Let's talk about reason number three why we rebalance - to adjust for the changing financial world we live in. Now, I want to be very clear that this is not market timing. When we say "adjust to the changing financial world," we're not saying, "Oh, I gotta rebalance and I gotta go from all equities to all conservative investments," or vice versa. Remember, when we move through our life cycle of investing, it is a glide path, not a glide cliff. If you find someone who's constantly flipping your portfolio back and forth between different portfolios, then they are not using rebalancing as an investment tool. Instead, they are timing the market, and studies suggest that this is not likely to set you up for success over the long term.
But let's give some illustrations. I want to talk about some of the big macro things that we're talking about, starting with interest rates. One of the hardest things to do as a professional financial advisor and asset allocator for our clients over the last 10 to 15 years is to deal with historically low interest rates. The problem with taking cash to pretty much zero to stimulate the economy is that anybody who's approaching retirement can't get yield from buying cash bonds; the yield is not there. The only way to capture a good long-term return is to go further out on your risk spectrum and still asset allocate. Fortunately, this is one of those silver lining moments where lemons turn into lemonade. When interest rates have been pushed up so rapidly to fight inflation, it's not uncommon for cash, bonds, and other investments to get historic reasonable rates of returns again. Now you can get over 4% on your cash, and it's not uncommon for bonds to get back to a 5-6% rate of return without taking a lot of risk. This allows for much more balance in your asset allocation.
You have to pay attention to these big macro events because if you're not paying attention, you wouldn't realize that this is a time to rebalance and adjust for some of these changing things, like higher interest rates. Another interesting example is valuations within market cycles. It's not uncommon, maybe we just came through a large downturn, and maybe interest rates are low. When you start thinking to yourself, "You know what, in a low-interest rate environment where the cost of capital is low but the economy is looking to improve, maybe instead of having a lot of my portfolio in large US companies, I think that small US companies might outperform coming out of this bear market." If you have that position and think it could take place, rebalancing provides a mechanism where you can take advantage of that, where you can look at price-to-earnings ratios. Are we already in the bear market, or are we in the bull market? How do I factor in yield in my portfolio versus capital appreciation? Rebalancing systematically gives you an automatic time where you can look at these things and take advantage of them as they present themselves inside of your portfolio.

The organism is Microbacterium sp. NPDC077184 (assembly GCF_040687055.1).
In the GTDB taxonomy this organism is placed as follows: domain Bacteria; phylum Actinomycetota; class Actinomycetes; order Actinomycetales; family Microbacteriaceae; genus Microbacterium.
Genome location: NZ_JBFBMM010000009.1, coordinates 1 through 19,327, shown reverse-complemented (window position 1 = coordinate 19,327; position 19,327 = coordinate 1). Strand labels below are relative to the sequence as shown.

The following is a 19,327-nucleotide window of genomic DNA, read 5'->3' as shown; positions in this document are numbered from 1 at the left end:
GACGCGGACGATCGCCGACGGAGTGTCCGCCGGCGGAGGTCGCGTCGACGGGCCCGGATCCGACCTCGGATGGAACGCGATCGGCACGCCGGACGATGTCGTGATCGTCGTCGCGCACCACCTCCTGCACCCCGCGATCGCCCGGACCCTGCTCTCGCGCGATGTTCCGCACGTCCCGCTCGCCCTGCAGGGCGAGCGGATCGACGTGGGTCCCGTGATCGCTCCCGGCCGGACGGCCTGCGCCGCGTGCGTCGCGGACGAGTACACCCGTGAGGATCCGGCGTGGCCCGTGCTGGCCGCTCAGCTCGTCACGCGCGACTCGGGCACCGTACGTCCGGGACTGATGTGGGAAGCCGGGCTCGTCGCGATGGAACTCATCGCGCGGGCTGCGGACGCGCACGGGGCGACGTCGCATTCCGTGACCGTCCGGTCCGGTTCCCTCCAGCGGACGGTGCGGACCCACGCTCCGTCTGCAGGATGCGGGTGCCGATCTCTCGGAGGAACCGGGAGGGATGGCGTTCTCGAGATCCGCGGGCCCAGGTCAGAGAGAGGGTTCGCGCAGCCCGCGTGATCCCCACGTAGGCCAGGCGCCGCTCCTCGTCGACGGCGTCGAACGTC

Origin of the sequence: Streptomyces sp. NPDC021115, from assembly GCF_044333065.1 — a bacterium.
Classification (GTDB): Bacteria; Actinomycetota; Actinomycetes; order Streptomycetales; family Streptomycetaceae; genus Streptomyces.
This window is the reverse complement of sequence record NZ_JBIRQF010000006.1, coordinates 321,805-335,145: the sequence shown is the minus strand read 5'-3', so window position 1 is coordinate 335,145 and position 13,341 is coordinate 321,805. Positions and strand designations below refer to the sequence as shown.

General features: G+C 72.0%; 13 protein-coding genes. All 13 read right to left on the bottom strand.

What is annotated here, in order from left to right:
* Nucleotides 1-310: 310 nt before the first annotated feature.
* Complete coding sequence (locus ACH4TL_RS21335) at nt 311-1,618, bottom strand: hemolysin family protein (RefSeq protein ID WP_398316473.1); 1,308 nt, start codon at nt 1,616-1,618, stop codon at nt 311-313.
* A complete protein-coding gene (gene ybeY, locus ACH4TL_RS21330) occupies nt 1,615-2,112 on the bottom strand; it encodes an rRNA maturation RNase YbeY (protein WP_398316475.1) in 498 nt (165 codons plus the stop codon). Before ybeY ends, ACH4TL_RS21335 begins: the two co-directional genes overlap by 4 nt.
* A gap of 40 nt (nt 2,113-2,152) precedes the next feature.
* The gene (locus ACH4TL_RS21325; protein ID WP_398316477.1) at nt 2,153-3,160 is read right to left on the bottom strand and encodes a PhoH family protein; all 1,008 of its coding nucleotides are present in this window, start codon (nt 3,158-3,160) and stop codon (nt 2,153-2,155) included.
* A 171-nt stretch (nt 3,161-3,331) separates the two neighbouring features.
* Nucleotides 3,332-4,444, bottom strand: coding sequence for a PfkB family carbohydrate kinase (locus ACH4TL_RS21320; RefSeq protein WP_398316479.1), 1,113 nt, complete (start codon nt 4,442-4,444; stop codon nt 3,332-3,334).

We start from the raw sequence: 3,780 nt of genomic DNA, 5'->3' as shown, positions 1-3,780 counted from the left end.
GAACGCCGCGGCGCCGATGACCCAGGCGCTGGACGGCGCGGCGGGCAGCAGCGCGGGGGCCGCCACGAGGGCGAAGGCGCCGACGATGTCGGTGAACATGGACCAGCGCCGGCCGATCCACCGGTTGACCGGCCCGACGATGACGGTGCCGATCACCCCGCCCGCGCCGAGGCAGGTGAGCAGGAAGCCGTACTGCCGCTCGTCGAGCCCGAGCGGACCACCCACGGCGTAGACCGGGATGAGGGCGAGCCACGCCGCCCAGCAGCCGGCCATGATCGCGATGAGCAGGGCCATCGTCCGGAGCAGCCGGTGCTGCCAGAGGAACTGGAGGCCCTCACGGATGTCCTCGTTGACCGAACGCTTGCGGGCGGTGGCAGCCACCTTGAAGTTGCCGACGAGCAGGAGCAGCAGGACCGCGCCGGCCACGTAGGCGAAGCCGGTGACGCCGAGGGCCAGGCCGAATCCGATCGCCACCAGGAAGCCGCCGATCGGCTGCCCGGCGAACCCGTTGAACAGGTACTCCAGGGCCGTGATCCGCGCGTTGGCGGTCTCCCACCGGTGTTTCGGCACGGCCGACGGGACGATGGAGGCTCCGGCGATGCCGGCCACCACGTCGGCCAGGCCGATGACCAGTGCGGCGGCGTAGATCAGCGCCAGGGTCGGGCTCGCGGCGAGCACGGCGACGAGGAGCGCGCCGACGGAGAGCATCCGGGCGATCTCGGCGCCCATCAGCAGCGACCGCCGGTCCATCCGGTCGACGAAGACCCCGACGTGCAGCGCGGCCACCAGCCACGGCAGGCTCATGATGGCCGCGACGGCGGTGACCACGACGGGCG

Another thing that rebalancing allows you to do is to look at big macro events like geopolitical events, whether that be international conflict or things going on in other countries that could impact your portfolio. Again, this is not a mechanism to time the market or try to make rapid movements. But if you are systematically rebalancing, you can make sure that your portfolio doesn't get completely out of whack. Over the last decade or so, it's been not uncommon that US domestic markets have outperformed international markets. If you had a domestic and international portfolio and you did not rebalance, you're probably overweighted in domestic investments and underweighted in international ones.
For more information, check out the full episode called, "Watch This Before Rebalancing Your Investment Portfolio!"